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Resources That Help Ease the Military-to-Civilian Career Transition

Selena Dehne, JIST Publishing

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Navigating the job hunt -- already a tough task during an economic downturn -- can be especially difficult for veterans transitioning out of the military. Some of these individuals experience culture shock. Others must relocate themselves and their families to new cities or countries. And some don't know how to connect their military experience to civilian jobs. Each of these dilemmas, and a handful of others veterans face, can complicate the transition process and make it difficult for veterans to achieve employment quickly.

"Fortunately, there are several resources, military and civilian, that are available to assist transitioning veterans in finding their next job," says Janet Farley, author of "Military-to-Civilian Career Transition Guide." In particular, she recommends that veterans reach out to the following resources for help:


  • Military Career Transition Centers: To locate the nearest one, veterans should visit www.dodtransportal.org.

  • U.S. Department of Labor: In addition to informing veterans about any unemployment benefits they may be eligible for, the employment office can refer them to employers for actual interviews, at no cost.

  • Military and professional associations: By using contacts within the military and professional associations, veterans can tap into the opportunity-rich world of the hidden job market. Here, jobs are filled before they are even announced to the public. Veterans who aren't a member of any such group, should consider the benefits of membership today.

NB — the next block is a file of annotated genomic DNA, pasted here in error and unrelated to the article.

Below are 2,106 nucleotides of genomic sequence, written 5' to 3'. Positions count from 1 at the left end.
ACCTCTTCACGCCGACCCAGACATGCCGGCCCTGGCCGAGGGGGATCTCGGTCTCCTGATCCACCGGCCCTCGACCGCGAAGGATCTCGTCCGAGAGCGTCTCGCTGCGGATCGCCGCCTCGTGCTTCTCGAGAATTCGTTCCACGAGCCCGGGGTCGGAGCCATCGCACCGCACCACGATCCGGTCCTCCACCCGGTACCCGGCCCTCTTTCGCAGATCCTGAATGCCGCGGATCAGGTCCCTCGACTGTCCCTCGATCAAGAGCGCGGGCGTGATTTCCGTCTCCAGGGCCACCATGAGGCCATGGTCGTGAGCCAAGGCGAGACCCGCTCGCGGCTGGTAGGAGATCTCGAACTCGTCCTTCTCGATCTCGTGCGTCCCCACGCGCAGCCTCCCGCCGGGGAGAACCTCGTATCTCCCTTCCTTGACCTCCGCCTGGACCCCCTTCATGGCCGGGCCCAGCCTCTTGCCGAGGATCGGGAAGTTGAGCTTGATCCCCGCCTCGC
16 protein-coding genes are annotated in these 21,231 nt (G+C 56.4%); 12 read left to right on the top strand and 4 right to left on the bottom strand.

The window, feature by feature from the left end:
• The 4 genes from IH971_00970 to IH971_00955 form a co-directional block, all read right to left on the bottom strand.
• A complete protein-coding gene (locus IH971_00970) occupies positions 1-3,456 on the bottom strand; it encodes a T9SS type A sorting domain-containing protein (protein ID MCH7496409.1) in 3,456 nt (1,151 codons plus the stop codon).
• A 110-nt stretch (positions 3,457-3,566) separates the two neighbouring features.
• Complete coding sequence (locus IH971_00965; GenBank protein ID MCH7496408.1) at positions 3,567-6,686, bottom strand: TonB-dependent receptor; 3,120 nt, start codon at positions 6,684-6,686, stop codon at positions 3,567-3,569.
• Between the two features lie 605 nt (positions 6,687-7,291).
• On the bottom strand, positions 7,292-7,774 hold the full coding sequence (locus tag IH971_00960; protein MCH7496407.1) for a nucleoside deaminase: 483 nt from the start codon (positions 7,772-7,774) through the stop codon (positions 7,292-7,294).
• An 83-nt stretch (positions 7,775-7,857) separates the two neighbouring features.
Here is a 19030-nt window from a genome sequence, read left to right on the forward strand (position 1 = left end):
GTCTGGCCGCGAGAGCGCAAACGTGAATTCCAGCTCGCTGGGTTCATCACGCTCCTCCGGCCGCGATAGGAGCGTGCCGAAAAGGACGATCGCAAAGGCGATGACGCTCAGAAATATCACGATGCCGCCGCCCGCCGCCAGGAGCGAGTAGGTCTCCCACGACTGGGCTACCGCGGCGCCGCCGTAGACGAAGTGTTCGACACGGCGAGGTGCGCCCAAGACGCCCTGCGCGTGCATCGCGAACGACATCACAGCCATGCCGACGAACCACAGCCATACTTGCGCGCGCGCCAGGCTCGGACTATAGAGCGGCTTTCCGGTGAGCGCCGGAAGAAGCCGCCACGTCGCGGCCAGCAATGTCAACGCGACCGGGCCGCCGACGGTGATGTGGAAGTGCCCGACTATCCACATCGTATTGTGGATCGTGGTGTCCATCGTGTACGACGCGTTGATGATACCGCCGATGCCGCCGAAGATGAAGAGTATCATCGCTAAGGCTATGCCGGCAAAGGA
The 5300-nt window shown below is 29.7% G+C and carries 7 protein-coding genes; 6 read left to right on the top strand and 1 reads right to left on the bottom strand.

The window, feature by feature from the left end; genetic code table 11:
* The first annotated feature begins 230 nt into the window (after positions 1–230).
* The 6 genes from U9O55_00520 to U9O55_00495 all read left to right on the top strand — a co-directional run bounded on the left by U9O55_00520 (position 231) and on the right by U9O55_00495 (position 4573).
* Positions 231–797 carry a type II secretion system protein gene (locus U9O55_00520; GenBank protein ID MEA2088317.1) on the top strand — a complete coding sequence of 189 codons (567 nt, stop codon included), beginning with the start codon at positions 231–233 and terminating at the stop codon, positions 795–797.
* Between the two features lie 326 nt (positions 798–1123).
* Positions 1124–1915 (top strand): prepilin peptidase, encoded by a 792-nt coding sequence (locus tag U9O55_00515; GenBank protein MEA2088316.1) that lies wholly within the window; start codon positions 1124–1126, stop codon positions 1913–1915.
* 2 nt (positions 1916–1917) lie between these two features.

• College and university placement services: If a veteran has been attending school or plans to do so in the future, the placement services of that school can offer job search advice and access to its employment database.

  • Executive search firms: There are many search firms, and they all want business. If a veteran decides to hire a "headhunter," he or she should be sure they understand their financial obligation in the event they obtain employment while under contract with the firm. Use of these services may or may not cost money. Veterans should read the fine print before signing anything. Veterans may be required to attend the firm's job search prep workshops and specially arranged job fairs where they'll meet with representatives from its client companies.

  • Employment agencies: Employment agencies can help veterans land short-term, long-term and, in some cases, permanent assignments with companies. Again, use of their services may or may not cost money. There are many reputable no-fee agencies that are ready, willing and able to assist people. Generally, individuals are interviewed by a representative of the agency who will then refer and/or place individuals with other companies for a specific period of time. In such cases, individuals usually remain employees of the agency and not of the company where they happen to be assigned. In other cases, they may be placed with a client company for a certain period of time, after which they may be hired directly by that company and relieved of their obligation to the employment agency.


In addition to these resources, Farley offers some practical advice for people transitioning out of the military:

"You will have days when it seems as though everyone wants to hire you and days when you just want to give up. Don't throw in the towel when the going gets tough. Accept the fact that finding a job doesn't usually happen overnight. You may want to be employed your first day as a civilian, but reality says that doesn't always happen. The average job search can take anywhere from three to six months. If you focus too much on the future and not enough on the day-to-day requirements for getting to your goal, you will become quickly overwhelmed. Keep it real. Keep it in the present with the occasional thought splurge to the future. Manage your job search. Don't let events manage you."

Selena Dehne is a career writer for JIST Publishing who shares the latest occupational, career and job search information available with job seekers and career changers. She is also the author of JIST's Job Search and Career Blog (http://jistjobsearchandcareer.blogspot.com/). Follow her on Twitter at http://twitter.com/SelenaDehne.



Last Updated: 10/01/2011 - 4:51 PM


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